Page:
How pandemics have changed the world-THE HINDU-16-04-2020

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The outbreak, which spread from Constantinople to both the West and East, had killed up to 25 to 100 million people.

The plague would come back in different waves, finally disappearing in AD 750, after weakening the empire substantially. By the time plague disappeared, the Empire had lost territories in Europe to the Germanic-speaking Franks and Egypt and Syria to the Arabs.

It killed some 75 to 200 million people, according to various estimates. In early 1340s, the plague struck China, India, Syria and Egypt. It arrived in Europe in 1347, where up to 50% of the population died of the disease. The outbreak also had lasting economic and social consequences.

In the words of Stanford historian Walter Scheidel, pandemics are one of the “four horsemen” that have flattened inequality. Scheidel writes how the Black Death led to improved wages for serfs and agricultural labourers. In parts of Europe, wages tripled as labour demand rose.

The most significant impact of the Black Death was perhaps the weakening of the Catholic Church. While Church would continue to remain as a powerful institution, it would never regain the power and influence it had enjoyed before the outbreak of the plague. The Protestant Reformation in the 16th century would further weaken the Church.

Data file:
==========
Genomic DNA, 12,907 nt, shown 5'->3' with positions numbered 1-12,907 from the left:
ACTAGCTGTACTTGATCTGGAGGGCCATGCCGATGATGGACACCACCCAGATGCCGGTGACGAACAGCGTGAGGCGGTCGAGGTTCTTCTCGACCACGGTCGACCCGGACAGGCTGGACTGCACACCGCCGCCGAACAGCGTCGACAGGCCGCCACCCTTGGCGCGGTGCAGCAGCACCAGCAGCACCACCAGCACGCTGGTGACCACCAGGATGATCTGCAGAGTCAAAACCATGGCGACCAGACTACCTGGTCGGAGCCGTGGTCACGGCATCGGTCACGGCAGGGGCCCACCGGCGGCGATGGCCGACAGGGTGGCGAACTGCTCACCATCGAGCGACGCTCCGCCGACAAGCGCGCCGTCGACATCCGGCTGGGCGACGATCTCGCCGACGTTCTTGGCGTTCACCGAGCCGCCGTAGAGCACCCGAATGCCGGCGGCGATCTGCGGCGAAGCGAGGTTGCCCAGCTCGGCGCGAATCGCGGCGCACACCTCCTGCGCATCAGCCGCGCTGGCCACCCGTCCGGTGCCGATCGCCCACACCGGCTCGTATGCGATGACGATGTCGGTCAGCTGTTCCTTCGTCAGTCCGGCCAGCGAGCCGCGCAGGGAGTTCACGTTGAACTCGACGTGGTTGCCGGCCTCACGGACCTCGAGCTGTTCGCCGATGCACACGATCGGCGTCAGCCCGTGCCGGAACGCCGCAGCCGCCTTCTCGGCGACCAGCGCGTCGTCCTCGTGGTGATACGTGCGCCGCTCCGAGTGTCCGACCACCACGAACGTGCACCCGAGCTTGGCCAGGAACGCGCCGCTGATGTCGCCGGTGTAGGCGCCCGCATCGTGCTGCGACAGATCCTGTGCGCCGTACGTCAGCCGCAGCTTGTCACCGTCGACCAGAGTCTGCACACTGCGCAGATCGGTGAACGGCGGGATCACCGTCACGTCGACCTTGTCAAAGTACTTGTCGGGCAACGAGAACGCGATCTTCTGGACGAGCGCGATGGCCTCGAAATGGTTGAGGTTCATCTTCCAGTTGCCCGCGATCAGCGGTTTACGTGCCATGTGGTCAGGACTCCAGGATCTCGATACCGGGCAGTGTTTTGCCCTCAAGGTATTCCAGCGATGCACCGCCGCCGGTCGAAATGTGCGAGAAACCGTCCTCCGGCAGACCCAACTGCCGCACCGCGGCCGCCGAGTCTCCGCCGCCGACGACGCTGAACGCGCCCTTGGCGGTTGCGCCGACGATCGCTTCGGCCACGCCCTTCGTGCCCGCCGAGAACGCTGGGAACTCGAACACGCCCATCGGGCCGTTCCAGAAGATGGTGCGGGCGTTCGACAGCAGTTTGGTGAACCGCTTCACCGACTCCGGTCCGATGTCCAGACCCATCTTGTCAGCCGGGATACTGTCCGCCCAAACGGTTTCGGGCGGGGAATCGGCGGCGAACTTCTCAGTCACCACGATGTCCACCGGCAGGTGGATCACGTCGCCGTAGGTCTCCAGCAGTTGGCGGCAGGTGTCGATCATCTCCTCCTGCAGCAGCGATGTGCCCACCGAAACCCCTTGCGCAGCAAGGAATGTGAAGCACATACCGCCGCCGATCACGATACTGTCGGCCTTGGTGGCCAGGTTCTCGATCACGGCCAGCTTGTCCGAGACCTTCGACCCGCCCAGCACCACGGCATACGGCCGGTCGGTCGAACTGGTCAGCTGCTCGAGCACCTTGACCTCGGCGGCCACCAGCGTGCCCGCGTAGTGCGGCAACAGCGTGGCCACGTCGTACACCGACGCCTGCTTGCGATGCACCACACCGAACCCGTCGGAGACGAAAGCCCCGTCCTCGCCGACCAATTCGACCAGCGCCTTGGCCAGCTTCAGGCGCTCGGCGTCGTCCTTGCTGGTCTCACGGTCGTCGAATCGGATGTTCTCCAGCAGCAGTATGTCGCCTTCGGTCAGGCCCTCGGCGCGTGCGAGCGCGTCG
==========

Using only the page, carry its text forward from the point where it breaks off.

About Spanish Flu:

Spanish Flu, which broke out during the last phase of First World War, was the deadliest pandemic of the last century that killed up to 50 million people. The flu was first recorded in Europe and then spread fast to America and Asia. India, one of the worst-hit by the pandemic, lost between 17 and 18 million people, roughly 6% of its population. One of the major impacts of the outbreak was on the result of the war.

Though the flu hit both sides, the Germans and Austrians were affected so badly that the outbreak derailed their offensives. “Our Army had suffered.

COVID-19 outbreak:

It’s too early to say how the COVID-19 outbreak that has already infected about 2 million and killed over 1,26,000 people would change the world. has shot up to the levels not seen since the end of Second World War. Governments across the world, including the U. .

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